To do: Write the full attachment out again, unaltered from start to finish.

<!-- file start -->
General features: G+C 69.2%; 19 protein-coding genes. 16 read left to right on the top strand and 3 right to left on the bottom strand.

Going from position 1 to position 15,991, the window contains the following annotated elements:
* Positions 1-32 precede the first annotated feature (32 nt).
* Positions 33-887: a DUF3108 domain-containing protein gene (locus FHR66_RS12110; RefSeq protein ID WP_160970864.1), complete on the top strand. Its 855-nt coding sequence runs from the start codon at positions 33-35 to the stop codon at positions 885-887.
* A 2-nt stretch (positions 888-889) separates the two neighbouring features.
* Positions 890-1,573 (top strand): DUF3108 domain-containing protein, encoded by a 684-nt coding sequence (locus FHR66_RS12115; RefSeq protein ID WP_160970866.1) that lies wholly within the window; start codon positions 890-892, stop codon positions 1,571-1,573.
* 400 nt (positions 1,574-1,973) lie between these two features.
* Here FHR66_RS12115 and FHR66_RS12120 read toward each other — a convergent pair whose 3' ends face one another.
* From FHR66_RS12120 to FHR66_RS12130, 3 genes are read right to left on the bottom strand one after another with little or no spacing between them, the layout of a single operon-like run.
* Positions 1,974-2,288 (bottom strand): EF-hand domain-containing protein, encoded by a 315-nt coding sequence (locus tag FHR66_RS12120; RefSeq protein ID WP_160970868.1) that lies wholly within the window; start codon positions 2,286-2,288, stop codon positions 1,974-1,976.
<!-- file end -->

General features: G+C 69.2%; 19 protein-coding genes. 16 read left to right on the top strand and 3 right to left on the bottom strand.

Going from position 1 to position 15,991, the window contains the following annotated elements:
* Positions 1-32 precede the first annotated feature (32 nt).
* Positions 33-887: a DUF3108 domain-containing protein gene (locus FHR66_RS12110; RefSeq protein ID WP_160970864.1), complete on the top strand. Its 855-nt coding sequence runs from the start codon at positions 33-35 to the stop codon at positions 885-887.
* A 2-nt stretch (positions 888-889) separates the two neighbouring features.
* Positions 890-1,573 (top strand): DUF3108 domain-containing protein, encoded by a 684-nt coding sequence (locus FHR66_RS12115; RefSeq protein ID WP_160970866.1) that lies wholly within the window; start codon positions 890-892, stop codon positions 1,571-1,573.
* 400 nt (positions 1,574-1,973) lie between these two features.
* Here FHR66_RS12115 and FHR66_RS12120 read toward each other — a convergent pair whose 3' ends face one another.
* From FHR66_RS12120 to FHR66_RS12130, 3 genes are read right to left on the bottom strand one after another with little or no spacing between them, the layout of a single operon-like run.
* Positions 1,974-2,288 (bottom strand): EF-hand domain-containing protein, encoded by a 315-nt coding sequence (locus tag FHR66_RS12120; RefSeq protein ID WP_160970868.1) that lies wholly within the window; start codon positions 2,286-2,288, stop codon positions 1,974-1,976.